But progress toward ending tobacco has stalled. Most notably, there is a rise in smoking among youth — especially among girls. Today more girls than boys smoke — a reversal of rates among their parents. When you consider that most smokers begin the habit before they hit 18, it’s a particularly worrisome development.

As a global community, we know how detrimental smoking is to health. Why can’t we stem the growing trend of smoking among youth and in emerging markets?

We’ve known about the toxic effects of smoking since the long.

By putting forth robust efforts against tobacco use today, countries can drastically reduce long-term health costs that result from lung cancer, heart disease, upper respiratory infections and other tobacco- related illnesses. No country can afford to ignore the problem of tobacco use. Governments and the private sector must also consider the economic ramications that result from absenteeism and loss of productivity due to illness. Innovative companies have shown benefits of well- designed workplace tobacco control programs (that include financial incentives). They need to be the norm. Beyond this, governments also need to invest in health education and smoking cessation programs as part of broader chronic disease prevention efforts.

We all have a role to play. The entertainment and advertising industries around the world need to be more conscious about how they portray smoking. They need to stop targeting youth and other vulnerable populations. The media also need to be more conscientious about covering stories on the contribution of tobacco to the burden of disease around the world.

We need to be alert to these developments and stay focused on one question: What do they mean for health?

Today we need to reach out to all tobacco users with a few simple messages. Tobacco kills. Don’t start. If you smoke — quit. Your country can’t afford your habit.

Raising taxes on tobacco in support of the reduction of tobacco consumption is a core element of the WHO Framework Convention on Tobacco Control (FCTC), an international treaty that entered into force in 2005 and has been endorsed by 178 Parties. Article 6 of the WHO FCTC, Price and Tax Measures to Reduce the Demand for Tobacco, recognizes that “price and tax measures are an effective and important means of reducing tobacco consumption by various segments of the population, in particular young persons”.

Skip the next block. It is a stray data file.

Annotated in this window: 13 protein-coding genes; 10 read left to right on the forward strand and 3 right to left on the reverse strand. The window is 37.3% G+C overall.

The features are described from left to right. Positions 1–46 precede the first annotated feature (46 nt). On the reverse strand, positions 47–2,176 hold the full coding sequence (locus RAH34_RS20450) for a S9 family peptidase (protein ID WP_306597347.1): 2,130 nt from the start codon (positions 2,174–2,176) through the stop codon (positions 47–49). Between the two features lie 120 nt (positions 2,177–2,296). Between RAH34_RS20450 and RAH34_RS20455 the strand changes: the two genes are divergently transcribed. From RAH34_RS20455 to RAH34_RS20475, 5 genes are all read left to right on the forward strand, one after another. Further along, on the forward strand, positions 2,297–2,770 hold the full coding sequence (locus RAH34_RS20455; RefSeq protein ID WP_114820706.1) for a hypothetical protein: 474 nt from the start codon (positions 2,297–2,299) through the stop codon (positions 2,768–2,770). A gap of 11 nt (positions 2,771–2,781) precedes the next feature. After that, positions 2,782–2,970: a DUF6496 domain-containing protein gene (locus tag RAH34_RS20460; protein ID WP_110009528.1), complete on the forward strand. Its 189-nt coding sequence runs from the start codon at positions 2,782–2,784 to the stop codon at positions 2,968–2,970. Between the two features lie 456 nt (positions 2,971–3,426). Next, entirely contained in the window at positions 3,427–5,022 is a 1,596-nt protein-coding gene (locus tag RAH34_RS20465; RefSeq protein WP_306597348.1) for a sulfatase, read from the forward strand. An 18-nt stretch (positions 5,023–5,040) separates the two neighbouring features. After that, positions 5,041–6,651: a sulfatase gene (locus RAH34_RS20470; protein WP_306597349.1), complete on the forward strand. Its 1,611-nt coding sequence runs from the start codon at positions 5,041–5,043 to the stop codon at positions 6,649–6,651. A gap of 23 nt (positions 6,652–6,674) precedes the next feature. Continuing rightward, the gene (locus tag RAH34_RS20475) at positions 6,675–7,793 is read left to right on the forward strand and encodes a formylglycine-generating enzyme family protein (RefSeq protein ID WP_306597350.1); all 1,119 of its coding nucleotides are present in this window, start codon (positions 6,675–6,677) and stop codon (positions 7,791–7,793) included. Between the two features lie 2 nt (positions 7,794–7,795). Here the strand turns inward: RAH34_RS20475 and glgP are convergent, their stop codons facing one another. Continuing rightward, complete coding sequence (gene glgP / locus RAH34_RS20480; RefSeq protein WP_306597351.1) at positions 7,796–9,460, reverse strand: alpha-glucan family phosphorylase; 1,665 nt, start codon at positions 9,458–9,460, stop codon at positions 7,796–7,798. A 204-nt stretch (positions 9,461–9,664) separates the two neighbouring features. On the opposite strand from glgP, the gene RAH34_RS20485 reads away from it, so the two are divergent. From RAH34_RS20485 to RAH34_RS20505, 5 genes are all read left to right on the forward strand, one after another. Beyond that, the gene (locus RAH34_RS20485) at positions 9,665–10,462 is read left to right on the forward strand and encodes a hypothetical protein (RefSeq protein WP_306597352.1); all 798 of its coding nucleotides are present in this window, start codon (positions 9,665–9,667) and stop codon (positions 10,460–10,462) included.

WHO has taken many steps in reducing or banning the use of tobacco or its products by establishing an event called World No Tobacco Day and various other health awareness campaigns on world level. Some of the special steps taken by the WHO towards no tobacco use are mentioned below:

  • WHO had passed a resolution called WHA40.38 in 1987 to celebrate an event called“World no-smoking day”on 7th of April in 1988 on its 40th anniversary aiming to request and aware tobacco users all over the world to reduce or quit the use of tobacco.
  • WHO had passed another resolution called WHA42.19 in 1988 to celebrate an event called World No Tobacco Day yearly on every 31st of May. It also supports the celebration by organizing various events and tobacco-related themes.
  • WHO had established another event called Tobacco Free Initiative (TFI) in 1998 aiming to focus on international resources as well as draw people’s attention towards the global health issues of tobacco use. It helps in creating the public health policies globally, encouraging people across societies and etc for effective tobacco Control.
  • WHO FCTC is another public health treaty adopted globally in 2003 as an agreement of implementing policies for tobacco cessation.
  • WHO had declared ban on tobacco advertisement, sponsorship and promotion on the eve of World No Tobacco Day celebration in 2008 by creating the theme “Tobacco-free youth”.

(Published in The Lucknow Observer, Volume 2 Issue 14, Dated 05 May 2015)

Related Posts